Awardees: Jacob Whitehill (CADM-VPAL) and Margo Seltzer (SEAS)
Summary: Awardees will build a crowdsourced repository of video tutorial explanations of key course topics.
Jacob Whitehill and Margo Seltzer investigated a crowdsourcing approach to collecting a repository of video tutorials in order to address the challenge of providing illuminating explanations of important concepts to all students. They collected 399 tutorial videos explaining key concepts related to logarithms from 66 unique teachers. The “teachers,” recruited from Amazon Mechanical Turk, varied from ordinary people to experts, and even students. The best videos were more statistically significantly more effective at increasing students’ learning compared to a control video on a math topic unrelated to logarithms. For more details on project scope, implementation, and results, please see “A Crowdsourcing Approach to Collection 399 Tutorial Videos on Logarithms.”
Awardees estimated spending 200 hours on the grant project, with the largest amount of those hours devoted to substantial computer programming, and the planning and brainstorming involved at the start of the project as a close second. While they found that some people made “some very creative mathematical blunders” in their videos, it was an admitted surprise to see how often ordinary people were willing to put significant effort into crafting good explanations of abstract mathematical concepts in these short tutorial videos.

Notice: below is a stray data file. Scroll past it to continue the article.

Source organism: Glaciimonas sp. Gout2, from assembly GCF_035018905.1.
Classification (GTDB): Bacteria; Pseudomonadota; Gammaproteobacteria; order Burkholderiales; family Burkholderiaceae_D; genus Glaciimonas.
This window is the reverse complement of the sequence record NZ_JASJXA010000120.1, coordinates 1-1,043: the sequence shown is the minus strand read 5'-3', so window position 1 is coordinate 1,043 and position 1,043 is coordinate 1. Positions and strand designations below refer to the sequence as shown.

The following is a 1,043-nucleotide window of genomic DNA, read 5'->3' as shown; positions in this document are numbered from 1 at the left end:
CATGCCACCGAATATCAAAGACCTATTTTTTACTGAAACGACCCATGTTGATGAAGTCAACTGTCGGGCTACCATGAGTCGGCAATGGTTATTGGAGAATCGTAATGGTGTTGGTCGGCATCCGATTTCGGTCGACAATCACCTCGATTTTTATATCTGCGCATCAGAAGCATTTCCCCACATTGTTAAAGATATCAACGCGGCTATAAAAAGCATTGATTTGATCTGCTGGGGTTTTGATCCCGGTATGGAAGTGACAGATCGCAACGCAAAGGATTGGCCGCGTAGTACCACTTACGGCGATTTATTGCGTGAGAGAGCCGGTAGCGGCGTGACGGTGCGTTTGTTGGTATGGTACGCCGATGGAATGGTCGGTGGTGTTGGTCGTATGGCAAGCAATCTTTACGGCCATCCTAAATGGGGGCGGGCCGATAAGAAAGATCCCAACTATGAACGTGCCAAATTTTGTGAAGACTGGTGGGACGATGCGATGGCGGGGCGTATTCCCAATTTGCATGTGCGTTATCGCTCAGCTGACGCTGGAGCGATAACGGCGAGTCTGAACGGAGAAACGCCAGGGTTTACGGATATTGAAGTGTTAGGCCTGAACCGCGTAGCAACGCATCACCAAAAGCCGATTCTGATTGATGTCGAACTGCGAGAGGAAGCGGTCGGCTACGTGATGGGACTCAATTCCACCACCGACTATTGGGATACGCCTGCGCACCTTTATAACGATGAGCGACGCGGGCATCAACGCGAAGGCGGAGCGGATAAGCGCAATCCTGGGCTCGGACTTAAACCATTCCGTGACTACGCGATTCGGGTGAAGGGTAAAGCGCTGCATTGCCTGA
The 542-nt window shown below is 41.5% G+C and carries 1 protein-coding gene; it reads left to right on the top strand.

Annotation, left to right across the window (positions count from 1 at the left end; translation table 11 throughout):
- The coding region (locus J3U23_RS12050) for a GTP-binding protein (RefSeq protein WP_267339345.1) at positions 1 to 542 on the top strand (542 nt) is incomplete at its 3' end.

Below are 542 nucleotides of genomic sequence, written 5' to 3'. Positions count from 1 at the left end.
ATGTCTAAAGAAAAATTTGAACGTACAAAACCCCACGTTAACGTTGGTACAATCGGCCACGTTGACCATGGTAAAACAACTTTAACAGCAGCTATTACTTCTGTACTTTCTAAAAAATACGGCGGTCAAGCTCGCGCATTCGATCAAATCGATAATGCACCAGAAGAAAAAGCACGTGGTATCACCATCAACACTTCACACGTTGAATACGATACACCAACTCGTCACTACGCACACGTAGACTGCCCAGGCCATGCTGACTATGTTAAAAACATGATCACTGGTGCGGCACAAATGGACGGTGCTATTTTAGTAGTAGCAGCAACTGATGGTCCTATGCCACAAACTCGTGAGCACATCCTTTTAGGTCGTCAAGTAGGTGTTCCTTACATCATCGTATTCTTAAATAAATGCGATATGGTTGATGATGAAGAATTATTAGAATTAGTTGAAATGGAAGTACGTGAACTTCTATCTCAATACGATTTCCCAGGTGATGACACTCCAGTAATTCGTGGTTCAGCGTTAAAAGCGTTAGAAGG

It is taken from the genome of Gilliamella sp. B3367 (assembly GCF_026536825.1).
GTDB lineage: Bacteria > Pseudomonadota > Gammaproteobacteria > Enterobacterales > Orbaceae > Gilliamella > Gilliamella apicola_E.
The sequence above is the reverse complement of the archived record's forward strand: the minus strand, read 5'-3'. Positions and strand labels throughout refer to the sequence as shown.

Whitehill gave a presentation at the CharlesRiverX lunch symposium in March of 2016 in which he discussed this project, along with a colleague who has completed similar work through VPAL research. The work completed by Whitehill and Seltzer also inspired and contributed to an NSF grant proposal submitted in July, 2016 as a joint research project between Worcester Polytechnic Institute (WPI), Harvard VPAL, and Georgia State University. Whitehill plans to continue this research as a new faculty member at Worcester Polytechnic Institute in August of 2016.